I took my first ever road trip to the Poconos with some of the team from Inner Strength Education. We were on a mission to share our services with educators at the 2022 PA Refugee Summit, a conference dedicated to informing and supporting educators about how to better educate and support refugee students. Driving on winding roads through tall douglas fir trees under clear blue skies and the bright autumn sun took my breath away. As the newest team member at Inner Strength, I was looking forward to being able to share our collective passion for trauma-informed mindfulness with everyone there.
To say I was nervous is a gross understatement. I distinctly remember feeling my face heat up when an educator approached our stand. We’d decorated our exhibition table with gold confetti, positive affirmation stickers, and posters inviting attendees to do breathwork exercises with us. Our efforts were rewarded in spades as educators flooded our table, describing the need for wellness in their classrooms, especially for their refugee students who have to acclimate to shifts in culture and learn a new language, and learn the material at hand. Many have surmounted steep challenges before getting to America and have little time and opportunity to absorb all they’ve experienced. Adjusting to a new world is no easy task for these students and their families.
“Many families may have waited years in refugee camps, with limited access, if any, to education. Even for those with formal education before resettlement, the U.S. education systems often differ widely from what they knew. From the requirements made of students, parents, and teachers, the curricula and school structures, to lockers, textbooks, computers, and desks; from school bells and fire alarms to classroom changes and cafeterias, all may be new. Adjusting to such changes in their environment is a daunting task.”
In addition to studying math, reading, and writing, refugee students have to cope with the stress of assimilation and navigating academic bureaucracy in school systems that may not be able to provide for all of their needs. Curriculum in American schools may improperly assess academic levels prior to placement, resulting in refugee students not being challenged enough, or challenged too much – often due to language barriers. Additionally, many refugee students experience bullying by American-born students because of cultural differences. Upwards of 50% of refugee teens suffer from PTSD (Post Traumatic Stress Disorder) in America, they need kindness and friendship rather than taunts. Trauma informed mindfulness can be a great asset in classrooms that include refugee students. It not only helps the new students, it creates an environment of calm and acceptance. It was rewarding being able to introduce educators to Inner Strength’s approach and tools, to support them in their busy schedules to be able to become more aware and intentional about refugee students and teens as a whole.
At one moment, I was brought back to my days as a tween in middle school.
I used to have a friend from Kenya who sat next to me in English class. She was one of the kindest people I knew. She was attentive in class and always shared her lunch with me. I’d give her half of my tuna melts and she would let me try a variety of Kenyan dishes. Although all of her lunches were amazing. My favorite was this stew-like mixture of vegetables, which I later learned was Githeri, a one-pot meal made of corn, beans, onions, and tomatoes. Her English was not too good and she struggled connecting with other students in our class. She would often get teased because of her accent and nationality.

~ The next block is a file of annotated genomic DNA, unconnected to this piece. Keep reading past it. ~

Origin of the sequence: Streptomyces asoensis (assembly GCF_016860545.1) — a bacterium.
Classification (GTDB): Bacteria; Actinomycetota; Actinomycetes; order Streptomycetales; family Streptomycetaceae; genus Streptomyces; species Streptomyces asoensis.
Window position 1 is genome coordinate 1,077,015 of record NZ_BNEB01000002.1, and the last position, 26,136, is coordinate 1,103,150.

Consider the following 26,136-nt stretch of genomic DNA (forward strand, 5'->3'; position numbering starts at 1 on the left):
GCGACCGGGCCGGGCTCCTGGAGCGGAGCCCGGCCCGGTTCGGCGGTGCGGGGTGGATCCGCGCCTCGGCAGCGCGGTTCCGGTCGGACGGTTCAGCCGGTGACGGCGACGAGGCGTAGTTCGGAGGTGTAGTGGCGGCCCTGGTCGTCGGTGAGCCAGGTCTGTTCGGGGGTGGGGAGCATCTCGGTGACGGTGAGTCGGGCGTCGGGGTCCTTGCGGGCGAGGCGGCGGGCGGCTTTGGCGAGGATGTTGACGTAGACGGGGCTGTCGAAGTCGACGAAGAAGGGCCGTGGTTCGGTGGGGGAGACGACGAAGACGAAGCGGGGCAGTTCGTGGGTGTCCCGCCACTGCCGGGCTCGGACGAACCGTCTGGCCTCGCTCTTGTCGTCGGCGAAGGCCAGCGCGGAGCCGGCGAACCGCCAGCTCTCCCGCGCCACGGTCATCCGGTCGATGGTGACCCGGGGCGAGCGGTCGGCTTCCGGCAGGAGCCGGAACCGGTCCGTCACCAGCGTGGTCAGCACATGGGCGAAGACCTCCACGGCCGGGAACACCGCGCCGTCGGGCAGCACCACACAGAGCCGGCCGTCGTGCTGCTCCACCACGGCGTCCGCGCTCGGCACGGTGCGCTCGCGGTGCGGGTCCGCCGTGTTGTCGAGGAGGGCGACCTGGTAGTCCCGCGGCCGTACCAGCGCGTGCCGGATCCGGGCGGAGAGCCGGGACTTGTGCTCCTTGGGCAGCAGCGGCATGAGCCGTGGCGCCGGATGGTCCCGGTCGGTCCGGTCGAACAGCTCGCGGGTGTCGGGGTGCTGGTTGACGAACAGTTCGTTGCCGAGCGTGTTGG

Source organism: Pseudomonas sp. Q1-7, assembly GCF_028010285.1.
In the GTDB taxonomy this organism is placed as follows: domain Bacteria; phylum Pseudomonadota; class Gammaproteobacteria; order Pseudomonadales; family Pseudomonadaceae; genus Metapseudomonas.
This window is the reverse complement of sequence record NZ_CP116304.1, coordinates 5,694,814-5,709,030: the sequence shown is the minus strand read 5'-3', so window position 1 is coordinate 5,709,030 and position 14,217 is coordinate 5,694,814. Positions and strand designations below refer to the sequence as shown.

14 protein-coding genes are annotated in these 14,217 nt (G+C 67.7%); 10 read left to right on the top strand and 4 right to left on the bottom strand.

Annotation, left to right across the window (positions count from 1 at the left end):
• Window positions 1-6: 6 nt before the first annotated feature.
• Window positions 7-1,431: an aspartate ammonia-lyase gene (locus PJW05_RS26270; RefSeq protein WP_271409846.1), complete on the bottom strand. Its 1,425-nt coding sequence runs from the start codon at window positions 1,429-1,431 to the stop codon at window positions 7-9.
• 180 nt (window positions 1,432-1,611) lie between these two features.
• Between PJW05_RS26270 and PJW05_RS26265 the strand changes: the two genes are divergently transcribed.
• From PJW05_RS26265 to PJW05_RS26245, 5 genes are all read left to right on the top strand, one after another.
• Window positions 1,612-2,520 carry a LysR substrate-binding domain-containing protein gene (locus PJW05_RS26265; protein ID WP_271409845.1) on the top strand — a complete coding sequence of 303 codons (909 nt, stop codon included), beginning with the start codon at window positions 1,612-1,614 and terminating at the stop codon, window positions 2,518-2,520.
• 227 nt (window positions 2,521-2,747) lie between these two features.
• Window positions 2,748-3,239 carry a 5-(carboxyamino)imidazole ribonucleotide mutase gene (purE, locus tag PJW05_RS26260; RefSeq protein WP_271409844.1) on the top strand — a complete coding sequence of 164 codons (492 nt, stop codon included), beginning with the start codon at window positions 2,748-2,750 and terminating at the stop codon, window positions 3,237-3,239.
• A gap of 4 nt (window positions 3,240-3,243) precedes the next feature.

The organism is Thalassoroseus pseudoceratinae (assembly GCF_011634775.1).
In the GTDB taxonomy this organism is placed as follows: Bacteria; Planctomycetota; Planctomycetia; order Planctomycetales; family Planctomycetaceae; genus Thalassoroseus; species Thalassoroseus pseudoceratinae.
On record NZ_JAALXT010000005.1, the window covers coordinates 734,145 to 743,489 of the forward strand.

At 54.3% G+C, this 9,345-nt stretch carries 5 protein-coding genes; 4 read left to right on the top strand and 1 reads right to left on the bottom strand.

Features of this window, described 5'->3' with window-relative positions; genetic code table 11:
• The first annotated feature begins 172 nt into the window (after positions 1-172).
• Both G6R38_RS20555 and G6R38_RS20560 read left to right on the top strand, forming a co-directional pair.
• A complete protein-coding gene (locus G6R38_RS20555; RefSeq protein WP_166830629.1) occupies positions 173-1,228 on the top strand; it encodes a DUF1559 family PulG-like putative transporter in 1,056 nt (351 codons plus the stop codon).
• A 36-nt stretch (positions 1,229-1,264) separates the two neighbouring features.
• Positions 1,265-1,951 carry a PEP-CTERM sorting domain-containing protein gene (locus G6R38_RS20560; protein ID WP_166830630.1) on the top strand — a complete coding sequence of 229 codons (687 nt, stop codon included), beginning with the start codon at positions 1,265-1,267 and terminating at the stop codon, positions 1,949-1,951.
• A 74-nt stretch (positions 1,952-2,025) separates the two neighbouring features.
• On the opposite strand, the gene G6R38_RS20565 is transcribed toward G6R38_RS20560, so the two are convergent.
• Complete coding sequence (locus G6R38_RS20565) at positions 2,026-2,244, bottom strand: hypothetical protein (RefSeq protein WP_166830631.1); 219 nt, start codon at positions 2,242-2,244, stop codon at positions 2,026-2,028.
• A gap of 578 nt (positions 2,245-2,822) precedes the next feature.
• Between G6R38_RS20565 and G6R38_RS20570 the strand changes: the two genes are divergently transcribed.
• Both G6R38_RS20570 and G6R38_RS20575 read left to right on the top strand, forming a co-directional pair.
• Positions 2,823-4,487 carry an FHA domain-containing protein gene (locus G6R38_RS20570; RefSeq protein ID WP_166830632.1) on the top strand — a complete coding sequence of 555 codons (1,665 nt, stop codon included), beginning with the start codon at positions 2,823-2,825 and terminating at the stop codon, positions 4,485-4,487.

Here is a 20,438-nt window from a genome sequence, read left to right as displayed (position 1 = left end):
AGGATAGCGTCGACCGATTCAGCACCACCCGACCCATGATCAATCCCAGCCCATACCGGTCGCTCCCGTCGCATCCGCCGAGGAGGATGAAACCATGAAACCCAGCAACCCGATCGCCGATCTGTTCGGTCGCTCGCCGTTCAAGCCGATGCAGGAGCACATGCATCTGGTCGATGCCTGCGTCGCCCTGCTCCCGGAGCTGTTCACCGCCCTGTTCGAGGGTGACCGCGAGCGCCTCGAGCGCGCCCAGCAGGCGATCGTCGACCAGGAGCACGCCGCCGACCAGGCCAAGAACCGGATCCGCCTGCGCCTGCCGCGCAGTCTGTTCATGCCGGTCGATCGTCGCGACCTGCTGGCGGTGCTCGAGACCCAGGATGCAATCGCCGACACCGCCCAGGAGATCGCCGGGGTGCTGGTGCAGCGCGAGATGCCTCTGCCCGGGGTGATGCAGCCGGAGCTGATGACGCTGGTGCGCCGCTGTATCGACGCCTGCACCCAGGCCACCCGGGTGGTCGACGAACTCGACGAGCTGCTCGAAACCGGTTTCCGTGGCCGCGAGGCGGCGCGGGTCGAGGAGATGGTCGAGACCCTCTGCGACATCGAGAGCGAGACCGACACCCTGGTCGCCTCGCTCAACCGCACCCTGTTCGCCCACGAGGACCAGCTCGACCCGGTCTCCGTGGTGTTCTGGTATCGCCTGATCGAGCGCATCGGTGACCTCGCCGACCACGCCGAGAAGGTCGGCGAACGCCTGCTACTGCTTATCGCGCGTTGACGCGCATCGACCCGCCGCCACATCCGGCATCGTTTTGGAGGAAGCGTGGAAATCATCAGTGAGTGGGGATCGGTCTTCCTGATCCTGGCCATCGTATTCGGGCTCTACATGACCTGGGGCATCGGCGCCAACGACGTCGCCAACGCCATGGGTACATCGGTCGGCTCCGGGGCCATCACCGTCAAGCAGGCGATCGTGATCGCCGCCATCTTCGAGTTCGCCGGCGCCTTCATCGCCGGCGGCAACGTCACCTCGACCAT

One day, the worst bully in our school decided to challenge her to a fight, just because she was different. I asked her not to meet this bully after school. I offered to take her through the back entrance of the school and walk her home. Instead, she told me she would meet the bully and not fight back, in hopes of teaching this bully a moral lesson. She told me she would be okay, and to go home to my family. I walked home alone that day with her in my thoughts. The next day, she wasn’t in school and I never saw her again.
It was painful to think what might have happened to her. I wondered if she had been badly hurt. I wondered if she needed a friend close for comfort. I wondered how her family reacted when she came home from school battered. There are times I think back and wish I’d done more to protect her. I should have grabbed her hand and forced her to leave through the back door. I should have told the principal. I remember informing teachers and the school disciplinarian about the impending fight, but none of them put preventative measures in place beforehand. They were reactionary, not than proactive, by then the damage was done.
If Inner Strength Education existed in my tween years, maybe there would have been buffers – maybe the bully would have been given SEL tools to be more aware of how their actions affect others, maybe my friend would have had the space to see it was not necessarily her responsibility to teach this bully a moral lesson.
I don’t know if my friend was a refugee or not, but many refugee students have the same experience. My time at the Refugee Summit made me feel like I was doing something now, and that matters even more because of my experience all those years ago.